As soon as we enter, we’re confronted with a photograph of a beautiful old Austrian library decorated with wood panelling and frescos synonymous with the European Enlightenment. ‘An old library might be a strange place to begin an exhibition about civilisation in the 21st century’, the exhibit label accompanying the photo quips, ‘but we must begin by reminding ourselves where our civilisation came from’.
The next photo in this entrance space depicts the reconstruction of an ancient Grecian temple inside a large modern warehouse, complete with tourists. This represents both our modern reverence for our roots in the ancient Greek world and our hubris in surpassing them on such a scale.
The Saatchi Gallery’s ‘Civilisation’ photography exhibition thus begins very much how it goes on. Civilisation is a fundamentally European idea derived from the ancient Greeks but more recently upheld by the United States of America, with China emerging as a challenger to the throne in our current century.
In this limited sense, the exhibition is impressive, depicting a nearly completed transition from the ‘heavy’ modernity of the twentieth century into the high-tech ‘liquid’ modernity of the twenty-first. Zygmunt Bauman, the sociologist to whom we owe these terms of reference, is quoted prominently, stencilled on a wall, just to reinforce the point.
The exhibition is thematically arranged, with the first room dedicated to the ‘hive’ of modern urban living, with subsequent rooms dedicated to themes like individualism and alienation, transport, leisure, consumerism, and crisis. The framing is coherent and impressive, and the exhibition captures both the astonishing scale and even more astonishing complexity of late capitalism.
Despite occasional questioning glances at difficult subjects like the global refugee crisis, the exhibition seems entirely comfortable with the contours of monumental neoliberalism. The wall text confidently asserts that global corporations like Apple and Samsung are forming the outlines of our twenty-first-century global civilisation, supplemented by non-commercial institutions like the Olympic Games and the World Health Organisation. For an exhibition ostensibly designed to help us reflect on our civilisation, it is surprisingly non-reflective, inviting little genuinely critical dialogue. The climate crisis is calmly depicted as a challenge among many rather than the existential disaster it is.
Among the 150-plus photographs, images of Latin America, Africa, and the Indian subcontinent appear hardly at all and usually as a foil or kitschy reflection of Euro-American modernity. North Korea, the kitschiest foil of them all, appears as many times as the entire African continent. Indeed, one of the few images depicting African civilisation is a photograph of a DPRK-built monument in Zimbabwe. The other explicitly African image depicts a Nigerian Pentecostal megachurch, ‘Mountain of Fire & Miracles Ministry’.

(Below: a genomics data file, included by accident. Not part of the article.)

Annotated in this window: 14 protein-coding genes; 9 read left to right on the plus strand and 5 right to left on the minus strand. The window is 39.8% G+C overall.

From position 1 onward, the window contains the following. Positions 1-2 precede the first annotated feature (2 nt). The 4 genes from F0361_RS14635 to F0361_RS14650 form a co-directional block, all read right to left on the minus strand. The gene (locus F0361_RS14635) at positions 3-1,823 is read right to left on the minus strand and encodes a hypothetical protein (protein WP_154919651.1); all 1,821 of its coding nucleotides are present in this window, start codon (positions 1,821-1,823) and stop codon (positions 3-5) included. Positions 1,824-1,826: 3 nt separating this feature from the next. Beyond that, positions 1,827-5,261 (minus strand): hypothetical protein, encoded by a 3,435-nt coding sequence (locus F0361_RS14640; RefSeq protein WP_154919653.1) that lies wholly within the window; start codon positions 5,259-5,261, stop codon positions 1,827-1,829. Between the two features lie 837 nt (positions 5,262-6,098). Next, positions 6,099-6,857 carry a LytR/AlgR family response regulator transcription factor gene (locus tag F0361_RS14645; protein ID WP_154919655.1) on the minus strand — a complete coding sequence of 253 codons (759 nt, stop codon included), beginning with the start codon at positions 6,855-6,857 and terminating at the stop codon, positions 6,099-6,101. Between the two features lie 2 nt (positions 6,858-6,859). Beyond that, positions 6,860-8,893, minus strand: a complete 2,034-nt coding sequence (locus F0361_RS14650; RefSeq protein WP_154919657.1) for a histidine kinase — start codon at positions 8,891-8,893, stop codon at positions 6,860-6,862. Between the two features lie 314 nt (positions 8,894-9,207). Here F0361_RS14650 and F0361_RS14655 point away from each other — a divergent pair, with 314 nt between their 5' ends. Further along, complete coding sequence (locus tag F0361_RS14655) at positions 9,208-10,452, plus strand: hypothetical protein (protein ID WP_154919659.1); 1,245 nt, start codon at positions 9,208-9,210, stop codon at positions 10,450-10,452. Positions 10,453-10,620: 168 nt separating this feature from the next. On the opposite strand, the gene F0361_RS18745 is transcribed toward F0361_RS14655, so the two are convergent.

Nothing of India’s vast and ancient civilisation is considered worth including other than a massive image of a slum taken by a photographer with a distinctly European-sounding name, who apparently wishes to communicate the dangers of overpopulation. Incidentally, India recently conducted the first successful landing on the southern pole of the Moon.
Russia’s infrequent intrusions revolve around themes of emptiness and desolation, menacing but impotent. The horizon of a nuclear testing ground on the Russia-Kazakhstan border glows ominously. The largest diesel-powered submarine ever built lies abandoned, Ozymandias-like, in the lone and level of the Russian Arctic. Ukraine appears briefly, with an even more menacing image of torch-waving ultra-nationalists, a notable inclusion considering the current political context.
China, alongside the ‘little tigers’ of the Asian Far East, are the only places to be depicted with similar seriousness as the Euro-Atlantic civilisation. The theme of these inclusions is Asia’s catching up and coming to terms with neoliberalism and all the technological and social dislocation that this transition demands. China is nipping at our heels, the exhibition seems to say, but can it throw off the weight of its own civilisational hang-ups to successfully compete with us in the long term?
Civilisation is not a bad exhibition. In fact, it’s an excellent one, and therein lies its danger. The photography is stunning, the commentary is engaging, and the curation takes us on a compelling journey. But for all the apparent diversity, its lack of underlying plurality is striking. Like a walk around Ikea, we’re bedazzled by unlimited possibilities but left with a vague sense that nothing differed very much from anything else in its fundamental substance.
For all our differences, Civilisation seems to preach, we people of the world are essentially the same, and we’re all trying to make the best of life within the inescapable confines of US-exported late capitalism. Perhaps it’s right.